- Good quality training and support are provided for staff at all levels through coaching and mentoring as
well as through weekly professional development opportunities.
- The academy’s curriculum has been changed in order to meet more fully the needs of the students at the
academy. There is a good balance of academic and work-related courses in Key Stage 4. Students receive
independent careers advice so they are well informed about the options for the next stage in their lives.
- The close links with Simon Langton Girls’ Grammar School provide opportunities for the more able
students at post-16.
- The academy promotes students’ spiritual, moral, social and cultural development well through its
citizenship curriculum and a wide range of other opportunities. This includes ‘buddying’ Chinese and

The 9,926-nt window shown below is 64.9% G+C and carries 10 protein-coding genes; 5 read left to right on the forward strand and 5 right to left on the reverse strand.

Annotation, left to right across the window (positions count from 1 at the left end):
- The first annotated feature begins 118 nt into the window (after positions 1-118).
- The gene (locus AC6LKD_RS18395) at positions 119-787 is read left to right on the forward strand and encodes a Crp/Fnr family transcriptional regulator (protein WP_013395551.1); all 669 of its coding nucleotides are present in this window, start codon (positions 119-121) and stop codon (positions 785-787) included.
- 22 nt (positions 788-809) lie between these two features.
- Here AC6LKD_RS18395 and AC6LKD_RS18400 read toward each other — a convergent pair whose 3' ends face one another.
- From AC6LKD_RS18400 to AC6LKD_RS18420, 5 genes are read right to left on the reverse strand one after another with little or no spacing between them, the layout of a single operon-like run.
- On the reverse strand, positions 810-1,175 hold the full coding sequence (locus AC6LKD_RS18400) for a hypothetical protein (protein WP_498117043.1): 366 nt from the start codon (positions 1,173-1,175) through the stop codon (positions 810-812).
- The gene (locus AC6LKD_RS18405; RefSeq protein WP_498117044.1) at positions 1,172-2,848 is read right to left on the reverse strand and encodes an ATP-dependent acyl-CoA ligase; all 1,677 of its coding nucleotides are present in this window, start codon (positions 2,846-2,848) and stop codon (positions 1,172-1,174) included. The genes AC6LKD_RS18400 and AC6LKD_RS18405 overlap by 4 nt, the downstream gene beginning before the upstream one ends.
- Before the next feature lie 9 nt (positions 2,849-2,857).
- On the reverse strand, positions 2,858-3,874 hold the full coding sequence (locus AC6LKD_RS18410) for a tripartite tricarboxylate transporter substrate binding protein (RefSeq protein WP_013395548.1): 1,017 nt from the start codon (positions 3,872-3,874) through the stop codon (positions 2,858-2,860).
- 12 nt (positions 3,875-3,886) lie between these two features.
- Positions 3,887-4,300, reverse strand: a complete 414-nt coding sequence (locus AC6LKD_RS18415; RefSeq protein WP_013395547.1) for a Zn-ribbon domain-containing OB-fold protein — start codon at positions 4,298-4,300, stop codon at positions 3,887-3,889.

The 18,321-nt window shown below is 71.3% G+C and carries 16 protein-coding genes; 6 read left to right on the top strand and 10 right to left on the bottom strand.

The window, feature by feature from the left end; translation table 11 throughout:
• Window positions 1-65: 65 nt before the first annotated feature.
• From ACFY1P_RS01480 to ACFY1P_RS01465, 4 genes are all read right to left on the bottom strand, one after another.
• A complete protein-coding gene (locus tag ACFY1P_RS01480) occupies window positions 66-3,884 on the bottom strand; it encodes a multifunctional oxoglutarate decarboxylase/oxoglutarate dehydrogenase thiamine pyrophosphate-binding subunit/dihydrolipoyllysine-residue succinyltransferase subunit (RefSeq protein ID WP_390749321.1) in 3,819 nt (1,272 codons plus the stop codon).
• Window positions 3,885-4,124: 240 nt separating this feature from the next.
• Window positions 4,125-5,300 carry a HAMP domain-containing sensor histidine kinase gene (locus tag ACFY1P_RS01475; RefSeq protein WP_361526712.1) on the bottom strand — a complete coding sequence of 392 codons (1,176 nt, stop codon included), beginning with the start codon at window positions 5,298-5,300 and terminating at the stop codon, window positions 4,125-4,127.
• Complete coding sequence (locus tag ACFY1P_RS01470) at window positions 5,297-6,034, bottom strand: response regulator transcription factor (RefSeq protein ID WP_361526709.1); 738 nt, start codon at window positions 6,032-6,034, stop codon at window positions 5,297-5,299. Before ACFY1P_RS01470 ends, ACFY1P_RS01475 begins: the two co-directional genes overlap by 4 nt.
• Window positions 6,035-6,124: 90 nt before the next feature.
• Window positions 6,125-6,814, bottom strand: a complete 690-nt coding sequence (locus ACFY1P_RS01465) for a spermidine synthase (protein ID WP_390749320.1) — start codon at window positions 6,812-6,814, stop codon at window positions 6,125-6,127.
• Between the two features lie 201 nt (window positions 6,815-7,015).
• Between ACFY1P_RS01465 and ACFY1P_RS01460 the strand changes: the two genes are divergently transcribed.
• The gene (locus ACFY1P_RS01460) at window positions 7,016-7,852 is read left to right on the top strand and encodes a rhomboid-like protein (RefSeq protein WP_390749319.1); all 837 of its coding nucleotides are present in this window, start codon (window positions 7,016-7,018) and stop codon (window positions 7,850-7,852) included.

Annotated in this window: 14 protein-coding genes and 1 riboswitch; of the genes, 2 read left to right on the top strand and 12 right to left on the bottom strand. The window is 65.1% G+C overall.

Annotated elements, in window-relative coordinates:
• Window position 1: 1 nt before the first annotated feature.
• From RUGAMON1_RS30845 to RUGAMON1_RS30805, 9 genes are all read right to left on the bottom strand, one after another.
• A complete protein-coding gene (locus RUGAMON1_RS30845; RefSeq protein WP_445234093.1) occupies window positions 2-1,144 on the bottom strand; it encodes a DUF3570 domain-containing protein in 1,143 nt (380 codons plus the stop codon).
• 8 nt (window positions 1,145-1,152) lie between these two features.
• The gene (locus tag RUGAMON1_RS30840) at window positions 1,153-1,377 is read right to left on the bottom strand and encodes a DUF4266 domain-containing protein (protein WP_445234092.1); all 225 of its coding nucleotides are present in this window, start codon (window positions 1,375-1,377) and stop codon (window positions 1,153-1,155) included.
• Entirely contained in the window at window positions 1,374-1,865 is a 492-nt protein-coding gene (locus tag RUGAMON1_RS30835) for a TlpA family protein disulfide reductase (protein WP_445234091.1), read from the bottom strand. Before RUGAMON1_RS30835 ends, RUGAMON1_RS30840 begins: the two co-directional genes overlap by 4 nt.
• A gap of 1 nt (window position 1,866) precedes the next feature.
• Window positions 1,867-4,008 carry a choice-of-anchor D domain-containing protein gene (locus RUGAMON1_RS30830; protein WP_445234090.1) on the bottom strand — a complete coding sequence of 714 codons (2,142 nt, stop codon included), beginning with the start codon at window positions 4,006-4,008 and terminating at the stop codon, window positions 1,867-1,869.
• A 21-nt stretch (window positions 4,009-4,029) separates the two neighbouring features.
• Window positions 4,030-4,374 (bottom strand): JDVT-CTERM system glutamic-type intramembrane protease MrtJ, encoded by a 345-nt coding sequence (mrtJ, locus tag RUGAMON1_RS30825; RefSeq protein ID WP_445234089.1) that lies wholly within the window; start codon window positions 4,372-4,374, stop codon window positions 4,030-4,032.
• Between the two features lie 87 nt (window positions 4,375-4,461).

Taiwanese students who regularly visit the academy. Leaders promote equal opportunity well ensuring
that the students have a good understanding of British values. For example, students are given
opportunities in lessons to discuss topics such as democratic processes and cultural and religious
differences, thus developing tolerance. This prepares students well for life in modern Britain.
- Safeguarding procedures fully meet requirements. Training in safer recruitment and child protection are all
in place. Polices for behaviour, anti-bullying and equal opportunities are kept up to date by senior leaders
and shared with governors.
- The governance of the school:
Governors have high expectations for the academy. They have supported senior leaders well through a
period of change, but this has not yet resulted in more effective leadership and management.